Technology is crucial to addressing the most pressing challenges of our time, such as climate change, pollution and resources scarcity. Here are six ways that entrepreneurs and innovators tried to solve the world’s toughest problems in 2017:
1. Finally, Unilever finds a way to recycle plastic sachets
When Unilever introduced single-use plastic sachets in Asia, it gave lower income consumers the ability to afford its brands. It also created a monster plastic pollution problem. This year, the consumer goods giant finally tried to do something about it. Enter Creasolv, technology that enables every part of a used plastic sachet to be recycled. The process uses same amount of energy used to produce one kilogram of virgin plastic to recover six kilograms of pure plastic polymer.
2. Deforestation-fighting palm oil seeds
In a breakthrough for the palm oil industry this year, Golden Agri-Resources developed seeds that could potentially slow deforestation in Indonesia. The Eka 1 and Eka 2 seeds yield three times the industry average, enable palm trees to reach maturity much earlier and produce fruit within 24 months compared to 30 months typically. Even more impressive, the seeds have not been genetically modified; they were grown from tissue culture.
3. Chill your home without aircon
American scientists invented a way to keep homes cool without using electricity or water. Developed by the University of Wyoming, a film slightly thicker than aluminium foil can reflect the sun’s rays and allow the surface beneath to shed heat. It can also improve the efficiency and lifetime of solar panels, which can overheat in direct sunlight, hampering their ability to convert sunlight into energy.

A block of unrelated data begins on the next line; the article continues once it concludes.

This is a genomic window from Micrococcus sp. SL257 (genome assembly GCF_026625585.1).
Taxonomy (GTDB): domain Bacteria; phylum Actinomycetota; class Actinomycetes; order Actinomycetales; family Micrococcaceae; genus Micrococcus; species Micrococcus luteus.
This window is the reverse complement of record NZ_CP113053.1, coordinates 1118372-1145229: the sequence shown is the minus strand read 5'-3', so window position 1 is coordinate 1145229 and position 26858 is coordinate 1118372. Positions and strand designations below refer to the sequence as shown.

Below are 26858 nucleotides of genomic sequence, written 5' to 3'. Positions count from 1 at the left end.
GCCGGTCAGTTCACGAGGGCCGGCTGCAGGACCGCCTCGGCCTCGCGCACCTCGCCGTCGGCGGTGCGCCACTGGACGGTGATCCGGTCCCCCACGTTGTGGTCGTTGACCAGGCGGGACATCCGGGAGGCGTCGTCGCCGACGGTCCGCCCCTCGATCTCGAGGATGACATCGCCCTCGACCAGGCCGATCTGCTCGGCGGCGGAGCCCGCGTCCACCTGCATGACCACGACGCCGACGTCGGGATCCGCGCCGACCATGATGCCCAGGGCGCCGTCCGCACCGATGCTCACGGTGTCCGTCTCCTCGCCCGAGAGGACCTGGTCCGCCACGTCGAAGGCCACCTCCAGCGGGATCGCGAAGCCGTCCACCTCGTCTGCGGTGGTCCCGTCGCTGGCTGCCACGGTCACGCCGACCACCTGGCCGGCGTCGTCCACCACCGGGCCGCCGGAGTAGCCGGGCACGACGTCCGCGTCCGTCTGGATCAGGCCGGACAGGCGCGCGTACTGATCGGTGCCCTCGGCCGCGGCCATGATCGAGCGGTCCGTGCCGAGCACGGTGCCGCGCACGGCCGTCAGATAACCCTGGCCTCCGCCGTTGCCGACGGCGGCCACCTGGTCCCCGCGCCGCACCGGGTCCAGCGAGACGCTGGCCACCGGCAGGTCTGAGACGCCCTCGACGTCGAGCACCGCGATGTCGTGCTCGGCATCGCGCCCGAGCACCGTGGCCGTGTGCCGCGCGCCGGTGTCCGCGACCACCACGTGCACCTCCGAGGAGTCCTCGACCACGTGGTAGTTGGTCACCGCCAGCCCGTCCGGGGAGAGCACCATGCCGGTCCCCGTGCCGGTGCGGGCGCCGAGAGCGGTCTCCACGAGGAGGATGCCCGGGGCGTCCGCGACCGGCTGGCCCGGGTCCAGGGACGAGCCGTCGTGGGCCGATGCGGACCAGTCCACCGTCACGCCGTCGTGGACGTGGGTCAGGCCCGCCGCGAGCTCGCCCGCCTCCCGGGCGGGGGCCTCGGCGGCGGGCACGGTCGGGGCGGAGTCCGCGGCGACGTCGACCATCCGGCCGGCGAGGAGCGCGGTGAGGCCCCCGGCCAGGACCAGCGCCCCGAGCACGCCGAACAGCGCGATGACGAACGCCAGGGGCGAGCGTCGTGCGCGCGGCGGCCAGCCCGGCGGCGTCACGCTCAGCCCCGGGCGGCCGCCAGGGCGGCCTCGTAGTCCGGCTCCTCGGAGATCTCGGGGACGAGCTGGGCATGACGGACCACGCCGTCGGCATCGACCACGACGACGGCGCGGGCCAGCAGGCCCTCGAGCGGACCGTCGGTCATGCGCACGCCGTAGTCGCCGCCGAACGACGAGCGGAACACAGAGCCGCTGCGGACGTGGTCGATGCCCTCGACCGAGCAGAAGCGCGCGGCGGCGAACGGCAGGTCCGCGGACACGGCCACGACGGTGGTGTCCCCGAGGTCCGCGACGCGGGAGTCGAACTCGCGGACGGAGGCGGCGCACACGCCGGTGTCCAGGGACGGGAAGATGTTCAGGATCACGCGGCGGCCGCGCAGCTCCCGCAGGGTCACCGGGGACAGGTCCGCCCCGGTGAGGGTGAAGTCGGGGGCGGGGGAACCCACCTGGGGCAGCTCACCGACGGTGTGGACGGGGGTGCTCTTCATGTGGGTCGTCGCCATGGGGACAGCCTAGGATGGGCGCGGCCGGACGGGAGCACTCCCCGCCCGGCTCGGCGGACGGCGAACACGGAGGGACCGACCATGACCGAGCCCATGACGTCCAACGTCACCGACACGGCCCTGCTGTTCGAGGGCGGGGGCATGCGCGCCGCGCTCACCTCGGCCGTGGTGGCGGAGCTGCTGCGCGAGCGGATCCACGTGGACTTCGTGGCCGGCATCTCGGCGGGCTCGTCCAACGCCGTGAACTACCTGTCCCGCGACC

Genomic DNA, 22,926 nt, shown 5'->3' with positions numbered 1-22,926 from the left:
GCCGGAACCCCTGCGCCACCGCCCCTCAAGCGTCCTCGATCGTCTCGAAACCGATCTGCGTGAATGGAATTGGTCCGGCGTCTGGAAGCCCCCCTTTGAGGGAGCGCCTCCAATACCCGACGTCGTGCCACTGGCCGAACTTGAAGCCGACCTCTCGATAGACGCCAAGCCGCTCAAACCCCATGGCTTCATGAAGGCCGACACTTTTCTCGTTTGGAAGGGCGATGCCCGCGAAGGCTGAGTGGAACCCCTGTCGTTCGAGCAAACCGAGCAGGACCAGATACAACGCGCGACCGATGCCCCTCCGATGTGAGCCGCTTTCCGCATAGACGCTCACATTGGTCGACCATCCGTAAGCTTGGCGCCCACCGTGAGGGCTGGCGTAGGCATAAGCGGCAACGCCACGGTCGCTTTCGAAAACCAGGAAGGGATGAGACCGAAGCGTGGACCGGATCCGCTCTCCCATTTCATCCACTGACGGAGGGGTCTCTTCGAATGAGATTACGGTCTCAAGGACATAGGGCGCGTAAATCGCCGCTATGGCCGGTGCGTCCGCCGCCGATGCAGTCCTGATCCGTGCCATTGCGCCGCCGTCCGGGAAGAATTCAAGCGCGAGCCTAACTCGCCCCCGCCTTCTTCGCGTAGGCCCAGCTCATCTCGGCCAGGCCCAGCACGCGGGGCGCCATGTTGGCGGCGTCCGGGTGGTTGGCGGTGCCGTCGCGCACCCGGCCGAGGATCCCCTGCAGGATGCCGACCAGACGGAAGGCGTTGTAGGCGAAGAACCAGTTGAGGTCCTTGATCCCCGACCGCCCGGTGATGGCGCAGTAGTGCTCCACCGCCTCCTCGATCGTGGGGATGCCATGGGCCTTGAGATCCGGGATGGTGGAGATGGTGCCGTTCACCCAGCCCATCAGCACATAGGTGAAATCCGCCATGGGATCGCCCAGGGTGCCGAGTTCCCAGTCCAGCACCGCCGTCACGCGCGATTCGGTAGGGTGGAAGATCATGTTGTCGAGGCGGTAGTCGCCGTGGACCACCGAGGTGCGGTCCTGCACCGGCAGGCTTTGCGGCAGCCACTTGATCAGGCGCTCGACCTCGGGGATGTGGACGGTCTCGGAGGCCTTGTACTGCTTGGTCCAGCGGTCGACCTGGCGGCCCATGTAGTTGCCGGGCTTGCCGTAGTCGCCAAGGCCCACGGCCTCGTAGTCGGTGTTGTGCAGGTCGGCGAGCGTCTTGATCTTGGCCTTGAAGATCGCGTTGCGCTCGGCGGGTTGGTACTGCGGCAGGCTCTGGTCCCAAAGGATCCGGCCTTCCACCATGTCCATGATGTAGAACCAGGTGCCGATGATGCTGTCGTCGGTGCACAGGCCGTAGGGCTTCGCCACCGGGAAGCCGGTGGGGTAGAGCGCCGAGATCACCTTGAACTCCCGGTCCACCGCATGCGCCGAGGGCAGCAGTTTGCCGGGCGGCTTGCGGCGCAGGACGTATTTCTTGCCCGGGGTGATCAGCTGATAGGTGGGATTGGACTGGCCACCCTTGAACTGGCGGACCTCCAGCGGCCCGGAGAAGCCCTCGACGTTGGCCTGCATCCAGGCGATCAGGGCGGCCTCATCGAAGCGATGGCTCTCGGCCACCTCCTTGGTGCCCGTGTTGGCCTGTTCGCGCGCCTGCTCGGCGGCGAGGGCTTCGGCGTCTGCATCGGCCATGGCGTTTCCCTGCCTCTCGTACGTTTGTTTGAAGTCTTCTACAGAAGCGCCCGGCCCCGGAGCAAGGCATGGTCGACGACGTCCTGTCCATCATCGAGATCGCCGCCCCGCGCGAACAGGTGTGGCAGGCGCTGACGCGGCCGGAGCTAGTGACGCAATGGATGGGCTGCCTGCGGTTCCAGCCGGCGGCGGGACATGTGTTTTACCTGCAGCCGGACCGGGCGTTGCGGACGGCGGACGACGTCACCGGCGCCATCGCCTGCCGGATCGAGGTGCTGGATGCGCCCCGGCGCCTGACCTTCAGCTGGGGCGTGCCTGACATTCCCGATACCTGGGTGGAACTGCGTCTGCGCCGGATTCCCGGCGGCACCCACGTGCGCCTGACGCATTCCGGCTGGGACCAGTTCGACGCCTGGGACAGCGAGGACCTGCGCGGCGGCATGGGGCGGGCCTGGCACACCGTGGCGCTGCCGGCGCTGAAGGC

4. Don’t buy, borrow
An app called Lendor enabled people to live more minimalist lifestyles by giving them an alternative to buying stuff. The app, developed by Singaporeans Chuan Wei Zhang and Pauline Lim, is an online inventory of items that can be shared between users at a price decided by the owner. Items such as sporting goods, power tools and video game consoles that would otherwise be collecting dust can be used by someone who needs them.
5. Fruitfully fighting food waste
Italian biotechnology start-up Green Code developed a natural way to extend the shelf life of fruit by preventing it from ripening. Called Demetra, the treatment consists of a mixture of plant extracts that stop fruit from ripening by delaying the rotting process while retaining its nutrients.
6. Think while you drink
Scottish craft brewer BrewDog launched a beer made with water from melted polar ice caps. Branded Make Earth Great Again, the beer, which contains Arctic cloudberries, was designed to raise awareness of climate change, prompted by Donald Trump’s pledge to withdraw the US from the Paris Agreement.
The label reads: “This beer will be as bitter as a world ignoring climate change.” Marketing gimmick? Possibly. But profits from the brew go towards 10:10, a charity that supports projects tackling climate change.
This story is part of our Year in Review series, which looks at the top stories that shaped the business and sustainability scene over the last 12 months.
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